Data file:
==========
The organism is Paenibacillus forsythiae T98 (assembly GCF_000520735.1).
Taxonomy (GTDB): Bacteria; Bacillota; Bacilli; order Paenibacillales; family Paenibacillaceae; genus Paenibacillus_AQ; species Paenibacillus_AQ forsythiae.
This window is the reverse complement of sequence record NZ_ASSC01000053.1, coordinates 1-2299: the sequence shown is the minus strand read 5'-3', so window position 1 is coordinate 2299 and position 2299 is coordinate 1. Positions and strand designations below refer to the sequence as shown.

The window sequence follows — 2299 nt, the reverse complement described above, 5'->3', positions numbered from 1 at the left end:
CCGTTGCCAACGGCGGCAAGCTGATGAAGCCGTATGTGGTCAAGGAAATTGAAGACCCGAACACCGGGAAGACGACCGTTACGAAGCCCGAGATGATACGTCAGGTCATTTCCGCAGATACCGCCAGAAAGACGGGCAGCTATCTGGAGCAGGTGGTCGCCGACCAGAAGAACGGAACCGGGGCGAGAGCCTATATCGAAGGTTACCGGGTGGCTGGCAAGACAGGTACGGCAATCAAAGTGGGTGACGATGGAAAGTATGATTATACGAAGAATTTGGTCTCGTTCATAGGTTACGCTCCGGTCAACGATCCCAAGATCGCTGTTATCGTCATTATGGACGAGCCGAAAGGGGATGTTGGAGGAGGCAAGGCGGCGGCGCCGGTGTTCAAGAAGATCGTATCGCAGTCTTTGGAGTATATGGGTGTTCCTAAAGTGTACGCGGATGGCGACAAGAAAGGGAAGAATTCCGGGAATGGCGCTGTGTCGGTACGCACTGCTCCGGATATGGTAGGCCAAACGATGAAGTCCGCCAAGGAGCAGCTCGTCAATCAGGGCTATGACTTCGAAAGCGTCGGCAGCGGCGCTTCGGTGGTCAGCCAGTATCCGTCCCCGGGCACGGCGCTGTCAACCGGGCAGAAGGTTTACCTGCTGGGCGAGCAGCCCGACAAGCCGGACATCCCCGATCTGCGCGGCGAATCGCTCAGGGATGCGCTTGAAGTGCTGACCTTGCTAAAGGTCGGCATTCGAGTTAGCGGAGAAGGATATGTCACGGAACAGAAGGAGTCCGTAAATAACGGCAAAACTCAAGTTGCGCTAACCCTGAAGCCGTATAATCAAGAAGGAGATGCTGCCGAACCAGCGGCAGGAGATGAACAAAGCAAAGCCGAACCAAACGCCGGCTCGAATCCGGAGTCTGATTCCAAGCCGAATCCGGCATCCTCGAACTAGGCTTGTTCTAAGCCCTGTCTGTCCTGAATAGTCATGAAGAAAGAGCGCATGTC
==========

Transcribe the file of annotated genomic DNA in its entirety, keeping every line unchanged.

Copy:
The organism is Paenibacillus forsythiae T98 (assembly GCF_000520735.1).
Taxonomy (GTDB): Bacteria; Bacillota; Bacilli; order Paenibacillales; family Paenibacillaceae; genus Paenibacillus_AQ; species Paenibacillus_AQ forsythiae.
This window is the reverse complement of sequence record NZ_ASSC01000053.1, coordinates 1-2299: the sequence shown is the minus strand read 5'-3', so window position 1 is coordinate 2299 and position 2299 is coordinate 1. Positions and strand designations below refer to the sequence as shown.

The window sequence follows — 2299 nt, the reverse complement described above, 5'->3', positions numbered from 1 at the left end:
CCGTTGCCAACGGCGGCAAGCTGATGAAGCCGTATGTGGTCAAGGAAATTGAAGACCCGAACACCGGGAAGACGACCGTTACGAAGCCCGAGATGATACGTCAGGTCATTTCCGCAGATACCGCCAGAAAGACGGGCAGCTATCTGGAGCAGGTGGTCGCCGACCAGAAGAACGGAACCGGGGCGAGAGCCTATATCGAAGGTTACCGGGTGGCTGGCAAGACAGGTACGGCAATCAAAGTGGGTGACGATGGAAAGTATGATTATACGAAGAATTTGGTCTCGTTCATAGGTTACGCTCCGGTCAACGATCCCAAGATCGCTGTTATCGTCATTATGGACGAGCCGAAAGGGGATGTTGGAGGAGGCAAGGCGGCGGCGCCGGTGTTCAAGAAGATCGTATCGCAGTCTTTGGAGTATATGGGTGTTCCTAAAGTGTACGCGGATGGCGACAAGAAAGGGAAGAATTCCGGGAATGGCGCTGTGTCGGTACGCACTGCTCCGGATATGGTAGGCCAAACGATGAAGTCCGCCAAGGAGCAGCTCGTCAATCAGGGCTATGACTTCGAAAGCGTCGGCAGCGGCGCTTCGGTGGTCAGCCAGTATCCGTCCCCGGGCACGGCGCTGTCAACCGGGCAGAAGGTTTACCTGCTGGGCGAGCAGCCCGACAAGCCGGACATCCCCGATCTGCGCGGCGAATCGCTCAGGGATGCGCTTGAAGTGCTGACCTTGCTAAAGGTCGGCATTCGAGTTAGCGGAGAAGGATATGTCACGGAACAGAAGGAGTCCGTAAATAACGGCAAAACTCAAGTTGCGCTAACCCTGAAGCCGTATAATCAAGAAGGAGATGCTGCCGAACCAGCGGCAGGAGATGAACAAAGCAAAGCCGAACCAAACGCCGGCTCGAATCCGGAGTCTGATTCCAAGCCGAATCCGGCATCCTCGAACTAGGCTTGTTCTAAGCCCTGTCTGTCCTGAATAGTCATGAAGAAAGAGCGCATGTC